Fishwick predicts the yuan will reach around 7.3 per dollar by the end of the year. On Tuesday morning, the yuan traded around 7.1144 against the U.S. currency on the Chinese mainland.
"Looking at how the currency trades, it is very clearly demonstrated that it is being used as a way to offset the effects of tariffs," Fishwick told CNBC's "Street Signs" on Monday. "So, the yuan is allowed to weaken whenever the U.S. ratchets the tensions higher."
"I think that the forces that are pushing the yuan lower are still in place," he added.
The yuan has been closely watched by investors, economists and other market watchers in recent months because it is seen as one of the tools China can use in response to rising U.S. tariffs.
Last month, the currency weakened past a psychologically important level of 7 against the greenback. A weaker yuan, which is also known as the renminbi, would make China's exports relatively cheaper on the international markets. The U.S. has repeatedly accused Beijing of keeping its currency weaker in order to gain a trade advantage over its competitors.
Since last year, the world's two largest economies have imposed levies on billions of dollars worth of each other's goods, which has affected international markets and dampened global growth outlook. Additional American tariffs are set to take effect on October 1 and December 15.
There's no clear consensus among analysts on where the yuan might be headed, but many have said it depends on how the trade war escalates, or de-escalates.
Going into 2020, the yuan could be modestly stronger because of the U.S. dollar, according to Fishwick.
"Looking into next year, for the first time in a long time, we're able to talk about the prospects for the dollar weakening again," he said. The U.S. economy is going to slow further as the effects from earlier tax cuts wind down, he said.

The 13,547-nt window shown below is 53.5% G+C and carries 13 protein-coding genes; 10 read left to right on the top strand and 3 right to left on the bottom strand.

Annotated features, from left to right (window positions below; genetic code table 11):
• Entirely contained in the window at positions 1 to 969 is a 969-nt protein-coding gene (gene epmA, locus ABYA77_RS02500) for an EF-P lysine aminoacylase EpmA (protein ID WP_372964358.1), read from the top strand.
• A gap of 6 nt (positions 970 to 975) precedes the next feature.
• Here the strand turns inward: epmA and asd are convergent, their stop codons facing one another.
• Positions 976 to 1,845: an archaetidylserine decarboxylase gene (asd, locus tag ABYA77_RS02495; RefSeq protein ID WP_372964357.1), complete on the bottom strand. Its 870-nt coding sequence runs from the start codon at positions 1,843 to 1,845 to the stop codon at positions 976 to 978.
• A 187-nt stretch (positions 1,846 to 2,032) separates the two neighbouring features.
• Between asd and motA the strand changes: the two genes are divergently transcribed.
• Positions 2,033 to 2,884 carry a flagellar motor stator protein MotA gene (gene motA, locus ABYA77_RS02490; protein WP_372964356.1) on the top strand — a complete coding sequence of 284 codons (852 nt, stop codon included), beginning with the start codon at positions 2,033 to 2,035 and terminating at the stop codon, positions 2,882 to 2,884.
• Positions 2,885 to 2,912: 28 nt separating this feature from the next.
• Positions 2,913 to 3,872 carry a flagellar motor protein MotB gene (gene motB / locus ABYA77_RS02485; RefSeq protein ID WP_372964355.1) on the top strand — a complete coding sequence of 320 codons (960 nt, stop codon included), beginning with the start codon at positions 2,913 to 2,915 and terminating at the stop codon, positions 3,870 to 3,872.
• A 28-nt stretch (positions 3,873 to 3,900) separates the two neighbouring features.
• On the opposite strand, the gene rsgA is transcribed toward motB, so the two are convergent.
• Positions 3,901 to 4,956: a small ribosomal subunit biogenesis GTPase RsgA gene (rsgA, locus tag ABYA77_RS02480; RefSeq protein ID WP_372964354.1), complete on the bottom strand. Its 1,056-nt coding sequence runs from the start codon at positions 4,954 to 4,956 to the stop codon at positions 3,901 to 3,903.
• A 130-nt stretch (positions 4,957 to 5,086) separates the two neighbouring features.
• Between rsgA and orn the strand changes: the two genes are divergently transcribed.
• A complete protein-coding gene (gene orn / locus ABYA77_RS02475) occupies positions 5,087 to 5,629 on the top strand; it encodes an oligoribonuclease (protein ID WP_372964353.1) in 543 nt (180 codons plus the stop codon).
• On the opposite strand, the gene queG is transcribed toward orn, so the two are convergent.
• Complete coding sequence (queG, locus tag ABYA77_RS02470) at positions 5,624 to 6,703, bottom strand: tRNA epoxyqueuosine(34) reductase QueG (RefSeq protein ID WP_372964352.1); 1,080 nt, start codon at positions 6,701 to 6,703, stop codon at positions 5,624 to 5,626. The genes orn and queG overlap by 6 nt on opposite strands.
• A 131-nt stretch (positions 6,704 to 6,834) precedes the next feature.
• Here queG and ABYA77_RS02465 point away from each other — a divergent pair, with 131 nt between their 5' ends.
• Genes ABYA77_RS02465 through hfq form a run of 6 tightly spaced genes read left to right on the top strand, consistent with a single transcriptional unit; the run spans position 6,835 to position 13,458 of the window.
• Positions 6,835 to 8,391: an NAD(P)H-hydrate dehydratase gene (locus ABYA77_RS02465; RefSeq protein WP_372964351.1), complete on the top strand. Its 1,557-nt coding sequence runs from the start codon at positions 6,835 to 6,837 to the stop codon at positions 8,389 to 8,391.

There are concerns that the American economy is slowing down and may even be headed for a recession. In August, jobs growth in the U.S. continued at a tepid pace as nonfarm payrolls fell short of expectations. While consumers remain strong, agriculture and manufacturing in the U.S. have declined amid the trade war with China.
The dollar index, which measures the greenback against a basket of its peers, has declined from levels around 99.073 last week to 98.376 on Tuesday morning.
"Also, the U.S. looks more and more like a conventional late-cycle economy. I've brought my forecast down for the U.S. in 2020," Fishwick said, adding that he expects the U.S. Federal Reserve to cut interest rates through next year.
"There's no reason why the Fed should sit back from that. It doesn't have an inflation problem to look for, so, I think it's reasonable to assume the Fed cuts aggressively through 2020," he said, adding that he expects four rate cuts next year from the U.S. central bank. "As the market focuses on those prospects for rate cuts, that's the point at which I would expect the dollar to start to depreciate."
Fed Chairman Jerome Powell recently said the U.S. central bank is not forecasting or expecting a recession. But he said trade uncertainty is weighing on business investment and confidence. In July, the Federal Open Market Committee cut the central bank's benchmark overnight lending rate by 25 basis points for the first time since the global financial crisis.